The Hudson Star Observer is among the media organizations calling for more focus on traffic safety, as the number of Wisconsin traffic deaths reaches historic highs.
The Wisconsin Department of Transportation reports 273 traffic fatalities so far in 2018. That is down slightly from the 291 fatalities at this time last year. However, the overall number of traffic deaths has increased more than 20 percent in recent years, from 238 in the first six months of 2013 to 291 through the first half of last year.
Our Hayward car accident lawyers continue to see increasing risks for bicyclists, pedestrians and motorcyclists, particularly through the remainder of the summer months. But the truth is most traffic collisions are the result of preventable driver error. The good news is that means there is plenty you can do to keep from becoming a statistic.
Wisconsin Public Radio recently reported elderly drivers are involved in one-fourth of the state's fatal crashes. Although Wisconsin had a lower percentage of older drivers than many other states, we had the highest rate in the nation for elderly driver involvement in fatal collisions.
Older drivers are more prone to wearing a seat-belt and obeying traffic laws. However, their accident risks are almost as high as for teen drivers. In addition to the impact of age on driving ability, older motorists are often more severely injured, more prone to medical complications, and more likely to require longer to recover.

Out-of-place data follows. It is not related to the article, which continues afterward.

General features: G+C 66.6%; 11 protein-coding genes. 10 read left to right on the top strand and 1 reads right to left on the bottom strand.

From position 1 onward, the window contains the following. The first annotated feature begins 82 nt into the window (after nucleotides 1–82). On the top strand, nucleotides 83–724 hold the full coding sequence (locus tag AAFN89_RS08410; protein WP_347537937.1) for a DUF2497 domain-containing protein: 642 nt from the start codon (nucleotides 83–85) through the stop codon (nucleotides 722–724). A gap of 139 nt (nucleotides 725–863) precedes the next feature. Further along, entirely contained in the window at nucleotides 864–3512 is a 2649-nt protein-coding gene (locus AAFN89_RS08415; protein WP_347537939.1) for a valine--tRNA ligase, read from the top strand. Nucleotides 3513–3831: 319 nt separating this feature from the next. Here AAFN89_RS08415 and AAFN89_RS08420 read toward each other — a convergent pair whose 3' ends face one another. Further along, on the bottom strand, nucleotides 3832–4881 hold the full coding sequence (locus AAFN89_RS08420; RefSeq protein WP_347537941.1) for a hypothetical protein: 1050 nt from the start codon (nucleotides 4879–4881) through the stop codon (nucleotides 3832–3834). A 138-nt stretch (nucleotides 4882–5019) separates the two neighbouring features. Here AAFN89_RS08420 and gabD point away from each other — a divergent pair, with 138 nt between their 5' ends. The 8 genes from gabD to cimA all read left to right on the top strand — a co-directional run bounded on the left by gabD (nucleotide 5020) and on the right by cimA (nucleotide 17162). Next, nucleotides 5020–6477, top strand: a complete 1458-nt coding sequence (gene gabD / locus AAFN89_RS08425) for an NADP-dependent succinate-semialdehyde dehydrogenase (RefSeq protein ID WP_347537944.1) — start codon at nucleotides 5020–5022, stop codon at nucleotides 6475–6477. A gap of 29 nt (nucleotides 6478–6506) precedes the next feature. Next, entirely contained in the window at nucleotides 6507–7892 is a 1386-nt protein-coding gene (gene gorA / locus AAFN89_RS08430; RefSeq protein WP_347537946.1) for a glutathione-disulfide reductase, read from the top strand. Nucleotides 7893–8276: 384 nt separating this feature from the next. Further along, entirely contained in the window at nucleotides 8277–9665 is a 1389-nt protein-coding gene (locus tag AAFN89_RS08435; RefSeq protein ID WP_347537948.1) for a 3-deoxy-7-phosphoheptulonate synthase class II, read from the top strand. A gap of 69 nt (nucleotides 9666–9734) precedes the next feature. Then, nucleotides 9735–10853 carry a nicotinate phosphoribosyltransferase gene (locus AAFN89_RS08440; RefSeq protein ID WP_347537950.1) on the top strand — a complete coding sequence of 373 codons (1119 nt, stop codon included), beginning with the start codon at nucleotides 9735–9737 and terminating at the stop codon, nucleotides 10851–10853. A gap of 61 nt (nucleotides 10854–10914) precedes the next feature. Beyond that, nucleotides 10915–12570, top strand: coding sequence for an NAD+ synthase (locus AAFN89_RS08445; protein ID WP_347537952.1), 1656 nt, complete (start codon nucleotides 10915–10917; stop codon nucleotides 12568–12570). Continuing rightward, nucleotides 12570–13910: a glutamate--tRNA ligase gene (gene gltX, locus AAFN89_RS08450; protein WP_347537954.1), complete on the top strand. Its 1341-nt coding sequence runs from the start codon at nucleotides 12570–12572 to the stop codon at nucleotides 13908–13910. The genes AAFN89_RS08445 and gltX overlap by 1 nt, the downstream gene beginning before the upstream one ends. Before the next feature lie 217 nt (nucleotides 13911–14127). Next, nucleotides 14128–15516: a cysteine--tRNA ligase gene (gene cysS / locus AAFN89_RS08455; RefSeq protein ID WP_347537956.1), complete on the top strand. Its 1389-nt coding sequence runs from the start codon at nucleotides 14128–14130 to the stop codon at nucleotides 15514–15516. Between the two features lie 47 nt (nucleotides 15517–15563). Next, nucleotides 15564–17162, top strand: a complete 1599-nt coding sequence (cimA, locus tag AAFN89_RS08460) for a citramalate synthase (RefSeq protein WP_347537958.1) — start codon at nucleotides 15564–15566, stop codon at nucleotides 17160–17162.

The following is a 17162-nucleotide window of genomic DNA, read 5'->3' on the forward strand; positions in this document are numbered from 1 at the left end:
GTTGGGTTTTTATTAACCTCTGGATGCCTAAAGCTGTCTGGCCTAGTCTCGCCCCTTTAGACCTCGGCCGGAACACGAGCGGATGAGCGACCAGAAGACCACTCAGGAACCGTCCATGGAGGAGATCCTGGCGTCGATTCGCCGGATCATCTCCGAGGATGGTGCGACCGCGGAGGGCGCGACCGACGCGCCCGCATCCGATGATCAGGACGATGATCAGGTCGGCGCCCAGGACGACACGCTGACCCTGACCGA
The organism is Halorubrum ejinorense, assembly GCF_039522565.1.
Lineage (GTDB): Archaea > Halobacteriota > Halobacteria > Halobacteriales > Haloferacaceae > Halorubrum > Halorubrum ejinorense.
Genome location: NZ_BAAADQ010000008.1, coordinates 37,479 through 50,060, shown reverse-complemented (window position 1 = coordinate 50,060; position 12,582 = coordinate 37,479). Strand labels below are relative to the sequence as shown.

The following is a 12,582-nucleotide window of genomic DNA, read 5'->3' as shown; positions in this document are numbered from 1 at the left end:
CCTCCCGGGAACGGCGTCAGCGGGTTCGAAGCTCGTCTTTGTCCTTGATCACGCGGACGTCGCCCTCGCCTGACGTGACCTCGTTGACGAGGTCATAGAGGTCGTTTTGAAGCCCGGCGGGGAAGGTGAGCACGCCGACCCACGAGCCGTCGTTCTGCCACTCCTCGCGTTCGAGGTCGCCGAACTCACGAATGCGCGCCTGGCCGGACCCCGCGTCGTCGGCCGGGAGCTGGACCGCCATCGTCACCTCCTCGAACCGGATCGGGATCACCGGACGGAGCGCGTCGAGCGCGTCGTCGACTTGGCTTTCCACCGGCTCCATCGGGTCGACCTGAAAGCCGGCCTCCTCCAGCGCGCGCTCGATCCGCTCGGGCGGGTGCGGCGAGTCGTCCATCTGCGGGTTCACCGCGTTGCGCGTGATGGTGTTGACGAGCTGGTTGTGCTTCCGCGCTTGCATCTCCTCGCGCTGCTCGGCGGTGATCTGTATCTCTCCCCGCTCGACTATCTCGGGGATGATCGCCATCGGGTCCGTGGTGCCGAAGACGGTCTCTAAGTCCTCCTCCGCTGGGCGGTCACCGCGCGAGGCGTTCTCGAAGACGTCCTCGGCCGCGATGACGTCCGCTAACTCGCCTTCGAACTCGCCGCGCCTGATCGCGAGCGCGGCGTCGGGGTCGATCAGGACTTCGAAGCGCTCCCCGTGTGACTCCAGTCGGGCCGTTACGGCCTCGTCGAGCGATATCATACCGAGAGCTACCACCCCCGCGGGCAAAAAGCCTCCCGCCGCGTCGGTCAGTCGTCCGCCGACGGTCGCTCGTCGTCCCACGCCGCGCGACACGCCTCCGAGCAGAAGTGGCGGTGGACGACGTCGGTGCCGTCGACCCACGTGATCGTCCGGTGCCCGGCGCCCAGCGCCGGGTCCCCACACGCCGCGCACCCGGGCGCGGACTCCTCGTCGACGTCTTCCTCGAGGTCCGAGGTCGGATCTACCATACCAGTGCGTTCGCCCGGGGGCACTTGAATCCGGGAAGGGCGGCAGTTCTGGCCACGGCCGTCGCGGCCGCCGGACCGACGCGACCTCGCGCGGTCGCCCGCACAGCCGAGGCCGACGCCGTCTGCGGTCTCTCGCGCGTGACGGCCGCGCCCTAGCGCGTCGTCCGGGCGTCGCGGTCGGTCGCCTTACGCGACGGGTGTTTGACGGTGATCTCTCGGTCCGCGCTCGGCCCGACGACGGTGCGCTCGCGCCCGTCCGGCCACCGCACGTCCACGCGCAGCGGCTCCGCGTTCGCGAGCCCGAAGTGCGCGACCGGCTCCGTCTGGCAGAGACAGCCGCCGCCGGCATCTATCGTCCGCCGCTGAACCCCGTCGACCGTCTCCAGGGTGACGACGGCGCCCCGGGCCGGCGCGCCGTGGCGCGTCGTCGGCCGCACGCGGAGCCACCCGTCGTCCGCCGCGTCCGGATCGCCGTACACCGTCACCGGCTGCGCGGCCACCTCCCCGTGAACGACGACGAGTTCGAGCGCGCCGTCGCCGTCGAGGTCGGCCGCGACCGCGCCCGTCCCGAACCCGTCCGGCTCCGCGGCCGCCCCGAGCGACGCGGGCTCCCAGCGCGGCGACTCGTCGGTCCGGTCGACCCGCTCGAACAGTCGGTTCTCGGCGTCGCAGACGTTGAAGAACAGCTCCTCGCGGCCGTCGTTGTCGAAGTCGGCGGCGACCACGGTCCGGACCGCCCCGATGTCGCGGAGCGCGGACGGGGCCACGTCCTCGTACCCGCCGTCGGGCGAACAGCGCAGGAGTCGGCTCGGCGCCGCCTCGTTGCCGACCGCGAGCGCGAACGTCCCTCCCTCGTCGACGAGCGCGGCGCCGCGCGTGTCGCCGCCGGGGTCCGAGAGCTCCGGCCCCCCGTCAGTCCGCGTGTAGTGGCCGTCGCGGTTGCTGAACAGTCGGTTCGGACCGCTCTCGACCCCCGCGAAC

The number of Wisconsin pedestrian deaths is also on the rise. A record 63 pedestrian deaths were reported in Wisconsin last year, mirroring a nationwide trend that has brought pedestrian deaths to highs not seen in 25 years.
Much of the blame is being placed on poor infrastructure and lack of accommodations for pedestrians in street design. Our love affair with large trucks and SUVs also make these collisions more likely to be fatal.
While drunk drivers continue to cause nearly one-third of fatal traffic collisions nationwide, the deregulation of marijuana and the opioid crisis have increased the number of drugged drivers in Wisconsin. Wisconsin already has one of the highest rates of drunk driving crashes in the nation, now drug-related road deaths have more than doubled in recent years.
Many believe the issue is significantly underreported. A 2016 report by the Governors Highway Safety Association found drugs in the systems of nearly half of drivers fatally injured in motor-vehicle collisions.
For most motorists, distraction remains the number one preventable risk behind the wheel. This not only includes cell phone use, but also talking to other passengers, using onboard electronic devices, eating or drinking, grooming, or external distractions like road construction.
Identifying an at-fault party is the first step to making a financial recovery. Accident victims face an uphill battle, and shouldn't have to shoulder the financial burden of someone else's carelessness. By consulting with an experienced personal injury attorney, accident victims can recover payment for medical bills, lost wages, cost of rehabilitation, pain and suffering and other damages.